The featured speaker at the symposium was Anirban Basu. He is the Chairman and CEO of Sage Policy Group, Inc., an economic and policy consulting firm in Baltimore, Maryland. Mr. Basu serves as the chief economist to Associated Builders and Contractors and as the chief economic advisor to the Construction Financial Management Association.
The U.S. economy has had 6 years of recovery from the recession in 2008. This is the longest growth period in the country after a recession. In the 4th quarter of 2014 the United States’ economy grew approximately 2.6%. This growth was largely attributable to gains in the stock market, increases in corporate profits and personal consumption. Federal Reserve statistics indicate that the 2014 industrial production index has continued to increase and it is now greater than it was in 2007. While the economy has continued to improve, the average hourly earnings for construction workers, based on Bureau of Labor Statistics are still lower than they were in 2008 and 2009.
In 2014 the New York economy was expanding while the New Jersey and Pennsylvania economies were in recovery, but they had not fully recovered from the recession. To further support this, the 2014 state tax collections in New York were 0 – 15% greater than their pre-recession collections while the state tax collections in New Jersey and Pennsylvania were 0 – 15% less than their prerecession collections.
Nationally, construction industry employment increased approximately 5% over the prior year. On a regional basis construction employment in Pennsylvania increased 8.8%, New York increased 8.7% and New Jersey only increased 1.8%. Most of this growth was in private sector construction.
Mr. Basu noted that during the last 15 year period new home sales in the U.S. have decreased. Another indicator of this trend is the decrease in the issuance of building permits for housing, based on U.S. Census Bureau data. In the 4th quarter of 2014 U.S. home ownership, based on U.S. Census Bureau data, was 63.9% which is the lowest percentage since the 1985 to 1994 time period. Mr. Basu partially attributes this decrease to the amount of student debt that is being carried by many of the people who would be considered a potential home buyer, increases in the prices of new homes and the increase in the amount of the down payment now required for a mortgage coupled with a decrease in asset accumulation by those individuals in this category.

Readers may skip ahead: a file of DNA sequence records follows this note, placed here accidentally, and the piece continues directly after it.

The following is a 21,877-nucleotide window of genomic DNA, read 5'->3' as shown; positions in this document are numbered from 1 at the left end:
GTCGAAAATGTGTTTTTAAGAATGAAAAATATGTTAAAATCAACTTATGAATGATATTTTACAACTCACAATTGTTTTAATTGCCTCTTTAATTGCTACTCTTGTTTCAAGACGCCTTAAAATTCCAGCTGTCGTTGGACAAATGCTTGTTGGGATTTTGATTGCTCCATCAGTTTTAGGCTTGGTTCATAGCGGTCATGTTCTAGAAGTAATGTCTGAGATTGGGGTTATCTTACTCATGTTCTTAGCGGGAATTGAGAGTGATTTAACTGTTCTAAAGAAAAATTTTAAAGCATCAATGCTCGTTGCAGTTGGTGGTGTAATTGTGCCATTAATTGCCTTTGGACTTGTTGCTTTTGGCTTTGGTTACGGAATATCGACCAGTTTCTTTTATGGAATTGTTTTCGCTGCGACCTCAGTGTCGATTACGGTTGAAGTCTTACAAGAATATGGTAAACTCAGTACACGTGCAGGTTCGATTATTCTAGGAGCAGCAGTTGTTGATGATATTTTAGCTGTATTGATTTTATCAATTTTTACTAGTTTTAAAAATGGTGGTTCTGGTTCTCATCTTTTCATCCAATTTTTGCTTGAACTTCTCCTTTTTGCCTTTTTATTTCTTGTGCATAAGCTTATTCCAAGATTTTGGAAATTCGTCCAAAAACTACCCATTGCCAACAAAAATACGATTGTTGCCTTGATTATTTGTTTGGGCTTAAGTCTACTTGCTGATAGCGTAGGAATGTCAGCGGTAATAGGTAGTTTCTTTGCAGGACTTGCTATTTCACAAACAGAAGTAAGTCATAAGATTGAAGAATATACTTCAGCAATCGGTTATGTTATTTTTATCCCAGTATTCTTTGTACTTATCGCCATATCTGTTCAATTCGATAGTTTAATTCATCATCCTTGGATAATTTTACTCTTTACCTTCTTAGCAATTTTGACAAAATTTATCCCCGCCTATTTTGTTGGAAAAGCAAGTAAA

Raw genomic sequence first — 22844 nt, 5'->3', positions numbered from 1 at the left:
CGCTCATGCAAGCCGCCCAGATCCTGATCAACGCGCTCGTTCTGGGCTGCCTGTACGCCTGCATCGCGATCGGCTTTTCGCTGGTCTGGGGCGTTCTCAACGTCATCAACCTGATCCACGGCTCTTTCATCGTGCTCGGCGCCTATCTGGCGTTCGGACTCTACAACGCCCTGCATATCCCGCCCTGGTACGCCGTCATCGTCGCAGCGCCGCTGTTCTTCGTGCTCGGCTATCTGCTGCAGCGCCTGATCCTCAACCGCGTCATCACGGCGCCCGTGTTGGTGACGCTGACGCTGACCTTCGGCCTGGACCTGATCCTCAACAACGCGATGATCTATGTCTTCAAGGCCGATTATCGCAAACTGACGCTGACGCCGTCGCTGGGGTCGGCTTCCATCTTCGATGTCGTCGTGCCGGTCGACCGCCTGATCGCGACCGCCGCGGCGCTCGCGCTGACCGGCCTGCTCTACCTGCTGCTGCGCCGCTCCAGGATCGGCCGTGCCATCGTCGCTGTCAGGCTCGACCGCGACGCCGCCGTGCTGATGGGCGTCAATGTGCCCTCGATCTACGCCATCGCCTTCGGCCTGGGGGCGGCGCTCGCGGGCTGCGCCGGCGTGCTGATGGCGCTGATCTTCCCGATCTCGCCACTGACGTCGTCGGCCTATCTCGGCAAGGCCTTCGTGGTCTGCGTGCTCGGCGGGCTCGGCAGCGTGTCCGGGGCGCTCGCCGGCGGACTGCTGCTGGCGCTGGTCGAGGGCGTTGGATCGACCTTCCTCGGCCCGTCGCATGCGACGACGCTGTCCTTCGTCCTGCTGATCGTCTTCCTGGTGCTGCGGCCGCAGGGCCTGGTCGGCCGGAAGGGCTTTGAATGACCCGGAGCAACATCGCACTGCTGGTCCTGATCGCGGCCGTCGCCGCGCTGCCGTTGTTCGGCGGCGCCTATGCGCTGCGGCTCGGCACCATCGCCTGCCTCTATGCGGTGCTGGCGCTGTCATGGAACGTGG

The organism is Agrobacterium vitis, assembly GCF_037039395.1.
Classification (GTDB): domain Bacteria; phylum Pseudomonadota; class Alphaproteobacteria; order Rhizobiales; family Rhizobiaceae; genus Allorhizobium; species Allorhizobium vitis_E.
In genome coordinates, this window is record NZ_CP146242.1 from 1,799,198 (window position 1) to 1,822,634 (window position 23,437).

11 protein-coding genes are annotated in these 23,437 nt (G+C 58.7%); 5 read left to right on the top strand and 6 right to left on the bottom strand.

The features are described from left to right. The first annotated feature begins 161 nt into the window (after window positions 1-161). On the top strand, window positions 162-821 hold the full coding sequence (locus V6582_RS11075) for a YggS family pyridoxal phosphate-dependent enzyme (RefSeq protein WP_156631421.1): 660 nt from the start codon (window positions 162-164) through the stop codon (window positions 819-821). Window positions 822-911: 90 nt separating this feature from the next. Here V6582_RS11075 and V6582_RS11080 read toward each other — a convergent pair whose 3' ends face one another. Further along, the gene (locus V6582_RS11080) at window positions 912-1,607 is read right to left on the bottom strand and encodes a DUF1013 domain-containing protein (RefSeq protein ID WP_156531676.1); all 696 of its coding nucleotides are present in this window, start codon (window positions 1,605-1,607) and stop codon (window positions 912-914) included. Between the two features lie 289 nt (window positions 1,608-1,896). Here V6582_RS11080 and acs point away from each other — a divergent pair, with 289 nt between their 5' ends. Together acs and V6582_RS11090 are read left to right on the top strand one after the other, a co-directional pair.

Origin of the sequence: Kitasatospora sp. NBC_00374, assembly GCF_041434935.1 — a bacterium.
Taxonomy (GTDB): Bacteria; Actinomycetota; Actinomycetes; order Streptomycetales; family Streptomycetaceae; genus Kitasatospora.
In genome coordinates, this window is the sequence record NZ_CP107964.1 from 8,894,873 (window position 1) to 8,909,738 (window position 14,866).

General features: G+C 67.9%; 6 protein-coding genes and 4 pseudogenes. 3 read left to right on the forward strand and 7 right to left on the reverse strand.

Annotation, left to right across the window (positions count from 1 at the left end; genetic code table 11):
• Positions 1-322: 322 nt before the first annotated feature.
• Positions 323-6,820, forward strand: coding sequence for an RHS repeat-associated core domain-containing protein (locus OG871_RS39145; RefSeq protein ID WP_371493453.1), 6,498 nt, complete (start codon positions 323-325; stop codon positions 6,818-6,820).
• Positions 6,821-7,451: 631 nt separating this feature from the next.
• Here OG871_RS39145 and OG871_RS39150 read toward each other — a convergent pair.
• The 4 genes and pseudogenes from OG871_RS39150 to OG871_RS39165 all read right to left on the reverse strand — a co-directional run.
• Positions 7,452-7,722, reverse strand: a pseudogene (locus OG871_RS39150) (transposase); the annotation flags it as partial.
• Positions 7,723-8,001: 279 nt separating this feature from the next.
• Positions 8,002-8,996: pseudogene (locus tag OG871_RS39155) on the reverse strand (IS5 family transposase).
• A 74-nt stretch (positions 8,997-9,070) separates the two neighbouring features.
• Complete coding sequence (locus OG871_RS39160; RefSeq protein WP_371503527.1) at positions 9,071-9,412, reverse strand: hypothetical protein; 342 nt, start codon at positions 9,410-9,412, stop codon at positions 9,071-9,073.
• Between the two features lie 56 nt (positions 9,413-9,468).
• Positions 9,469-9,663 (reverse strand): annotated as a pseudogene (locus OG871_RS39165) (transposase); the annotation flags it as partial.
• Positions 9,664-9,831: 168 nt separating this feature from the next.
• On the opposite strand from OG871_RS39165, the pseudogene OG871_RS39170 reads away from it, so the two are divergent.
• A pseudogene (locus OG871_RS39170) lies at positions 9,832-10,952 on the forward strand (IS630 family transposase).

Non-residential building construction put-in-place, based on U.S. Census Bureau data, for the period of December 2008 to December 2014 decreased 10%. However, many subsectors of nonresidential construction spending experienced growth in December 2014 compared to December 2013 experienced. Some of those subsectors were conservation and development increased 24%, lodging increased 18.3%, office increased 17.6 %, sewage and waste disposal increased 10.5% and highway and streets also increased 10.5%.
One favorable indicator for the construction industry is that, overall, the cost of construction materials in the last 2 quarters has decreased. This is primarily due to the decrease in the price of oil and petroleum based products.
Overall, Mr. Basu stated that he thinks that the U.S. economy is ready for an up shift. It has gained momentum in the past year, and he is forecasting that the U.S economy will increase by 3.6% in 2015. The basis for this is the continuing increase in consumer spending. The top 2 segments where he anticipates growth in consumer spending are food services and car sales. He believes that the increase in consumer spending is a result of lower gasoline prices, the performance of the stock market and the stabilizing of the global economy.
Mr. Basu is nervous about the potential negative impact that some of the international political issues may have on the anticipated economic growth in 2015. He is also nervous about the potential negative impact that the falling oil price may have on economic growth, but overall his opinion is that this decrease will be good for the economy. He is also concerned that the strength of the U.S. dollar may lead to a slowdown in the amount of goods and services which the U.S. can export and the effect that may have on growth. He noted that the growth in consumer spending is being partially funded by the growth in consumer debt (i.e. car loans and credit cards). He indicated that approximately 35% of families are spending more than what they are earning. In summary, as the economy continues to expand the consumer confidence will continue to grow.
As consumer spending continues to increase, the construction industry will benefit. As the construction industry continues to grow it is anticipated that there may be a shortage of qualified workers. This is the result of more workers retiring than entering the industry. In order for construction companies to continue to grow the industry must find new ways to attract younger people. In addition, the construction industry must continue to invest in technology which will result in productivity gains as well as appeal to the younger employees of a construction company.
| Paul Kuhl, CPA.CITP
The information contained herein is not necessarily all inclusive, does not constitute legal or any other advice, and should not be relied upon without first consulting with appropriate qualified professionals.